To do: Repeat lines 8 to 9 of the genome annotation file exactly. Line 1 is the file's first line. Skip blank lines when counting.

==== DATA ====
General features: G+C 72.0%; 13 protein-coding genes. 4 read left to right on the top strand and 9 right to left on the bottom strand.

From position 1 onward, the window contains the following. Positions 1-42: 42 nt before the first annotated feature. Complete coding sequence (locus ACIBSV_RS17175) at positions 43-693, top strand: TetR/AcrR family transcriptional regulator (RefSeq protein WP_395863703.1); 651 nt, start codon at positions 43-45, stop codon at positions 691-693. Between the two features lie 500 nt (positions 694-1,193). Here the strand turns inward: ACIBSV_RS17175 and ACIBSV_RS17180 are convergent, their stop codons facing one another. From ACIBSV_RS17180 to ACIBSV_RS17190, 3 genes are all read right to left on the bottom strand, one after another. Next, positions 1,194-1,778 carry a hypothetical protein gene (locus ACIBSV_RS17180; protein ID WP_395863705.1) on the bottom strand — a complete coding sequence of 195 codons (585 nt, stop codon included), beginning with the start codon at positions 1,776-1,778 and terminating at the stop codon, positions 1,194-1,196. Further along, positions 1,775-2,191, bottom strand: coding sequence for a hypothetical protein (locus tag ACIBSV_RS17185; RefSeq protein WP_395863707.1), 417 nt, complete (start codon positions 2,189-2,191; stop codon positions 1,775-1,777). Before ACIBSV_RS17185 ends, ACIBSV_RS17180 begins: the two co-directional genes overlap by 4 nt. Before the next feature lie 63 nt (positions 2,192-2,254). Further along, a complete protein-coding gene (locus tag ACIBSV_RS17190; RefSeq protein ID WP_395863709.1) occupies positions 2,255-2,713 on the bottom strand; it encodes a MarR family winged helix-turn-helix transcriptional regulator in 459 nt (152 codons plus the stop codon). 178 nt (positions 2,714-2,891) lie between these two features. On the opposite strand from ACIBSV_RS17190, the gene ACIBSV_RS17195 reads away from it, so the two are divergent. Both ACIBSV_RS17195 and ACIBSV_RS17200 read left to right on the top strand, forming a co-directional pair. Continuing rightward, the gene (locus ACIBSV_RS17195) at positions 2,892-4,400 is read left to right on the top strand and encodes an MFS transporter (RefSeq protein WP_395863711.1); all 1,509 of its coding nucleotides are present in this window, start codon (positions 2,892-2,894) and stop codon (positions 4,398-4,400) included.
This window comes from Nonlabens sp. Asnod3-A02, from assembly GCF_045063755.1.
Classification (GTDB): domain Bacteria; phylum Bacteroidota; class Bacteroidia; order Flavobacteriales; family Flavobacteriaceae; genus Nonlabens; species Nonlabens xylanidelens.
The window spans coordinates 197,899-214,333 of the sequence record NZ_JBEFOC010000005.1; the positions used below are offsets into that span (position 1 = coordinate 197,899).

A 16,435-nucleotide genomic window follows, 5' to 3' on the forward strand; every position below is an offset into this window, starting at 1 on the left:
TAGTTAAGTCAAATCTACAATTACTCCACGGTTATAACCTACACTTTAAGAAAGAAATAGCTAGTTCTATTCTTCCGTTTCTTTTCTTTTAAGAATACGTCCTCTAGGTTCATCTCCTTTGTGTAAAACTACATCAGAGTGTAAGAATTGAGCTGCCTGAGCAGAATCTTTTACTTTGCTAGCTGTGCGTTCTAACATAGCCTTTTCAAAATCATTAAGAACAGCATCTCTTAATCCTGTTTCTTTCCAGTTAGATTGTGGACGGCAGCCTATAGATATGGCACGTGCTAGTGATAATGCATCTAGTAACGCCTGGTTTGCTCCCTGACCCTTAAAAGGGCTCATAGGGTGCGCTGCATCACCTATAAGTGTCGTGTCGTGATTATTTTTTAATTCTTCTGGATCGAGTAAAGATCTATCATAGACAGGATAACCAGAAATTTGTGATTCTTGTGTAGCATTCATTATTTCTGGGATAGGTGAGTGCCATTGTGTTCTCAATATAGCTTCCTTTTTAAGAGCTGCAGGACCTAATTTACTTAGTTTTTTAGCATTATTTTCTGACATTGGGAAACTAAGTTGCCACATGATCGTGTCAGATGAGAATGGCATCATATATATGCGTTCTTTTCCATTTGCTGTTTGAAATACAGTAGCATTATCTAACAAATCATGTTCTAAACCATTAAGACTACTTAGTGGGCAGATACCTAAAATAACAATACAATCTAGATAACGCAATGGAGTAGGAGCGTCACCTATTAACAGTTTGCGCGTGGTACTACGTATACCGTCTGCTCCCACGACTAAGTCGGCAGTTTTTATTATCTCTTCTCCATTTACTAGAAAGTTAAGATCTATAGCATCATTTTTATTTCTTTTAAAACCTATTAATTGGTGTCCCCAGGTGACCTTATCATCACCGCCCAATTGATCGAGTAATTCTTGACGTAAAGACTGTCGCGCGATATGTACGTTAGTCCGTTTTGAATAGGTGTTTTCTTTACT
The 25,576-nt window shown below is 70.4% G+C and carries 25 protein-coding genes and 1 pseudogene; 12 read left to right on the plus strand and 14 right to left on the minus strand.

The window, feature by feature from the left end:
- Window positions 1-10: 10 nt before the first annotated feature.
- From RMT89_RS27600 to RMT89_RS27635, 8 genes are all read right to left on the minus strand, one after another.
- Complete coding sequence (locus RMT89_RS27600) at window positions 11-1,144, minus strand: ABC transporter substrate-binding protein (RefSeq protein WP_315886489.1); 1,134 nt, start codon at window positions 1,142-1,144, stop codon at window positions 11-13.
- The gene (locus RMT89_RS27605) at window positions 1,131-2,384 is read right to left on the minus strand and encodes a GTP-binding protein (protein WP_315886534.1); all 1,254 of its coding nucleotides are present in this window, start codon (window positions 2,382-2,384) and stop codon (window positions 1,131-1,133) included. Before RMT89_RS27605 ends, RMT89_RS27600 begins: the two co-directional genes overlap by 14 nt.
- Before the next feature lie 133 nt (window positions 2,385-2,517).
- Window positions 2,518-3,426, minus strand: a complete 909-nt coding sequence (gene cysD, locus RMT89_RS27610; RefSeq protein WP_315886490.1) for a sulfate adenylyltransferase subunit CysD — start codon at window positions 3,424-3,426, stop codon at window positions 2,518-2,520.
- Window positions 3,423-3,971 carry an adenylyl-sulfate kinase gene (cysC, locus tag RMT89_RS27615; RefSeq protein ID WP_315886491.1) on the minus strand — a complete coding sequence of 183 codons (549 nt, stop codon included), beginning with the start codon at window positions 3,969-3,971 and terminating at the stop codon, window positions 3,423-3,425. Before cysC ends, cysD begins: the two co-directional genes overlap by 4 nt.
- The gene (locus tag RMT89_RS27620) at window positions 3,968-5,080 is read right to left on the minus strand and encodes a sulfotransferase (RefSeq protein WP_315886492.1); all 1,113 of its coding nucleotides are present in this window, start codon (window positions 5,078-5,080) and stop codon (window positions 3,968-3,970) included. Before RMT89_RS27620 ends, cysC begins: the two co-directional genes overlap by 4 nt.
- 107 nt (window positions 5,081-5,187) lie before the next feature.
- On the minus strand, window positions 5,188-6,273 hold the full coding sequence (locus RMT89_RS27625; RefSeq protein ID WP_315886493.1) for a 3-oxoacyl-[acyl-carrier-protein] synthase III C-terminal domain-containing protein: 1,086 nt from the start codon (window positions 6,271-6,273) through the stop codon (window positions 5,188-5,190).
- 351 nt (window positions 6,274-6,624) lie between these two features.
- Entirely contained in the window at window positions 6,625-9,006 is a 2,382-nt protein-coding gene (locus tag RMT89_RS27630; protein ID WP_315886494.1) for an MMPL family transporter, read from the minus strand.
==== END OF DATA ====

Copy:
The 25,576-nt window shown below is 70.4% G+C and carries 25 protein-coding genes and 1 pseudogene; 12 read left to right on the plus strand and 14 right to left on the minus strand.

The window, feature by feature from the left end: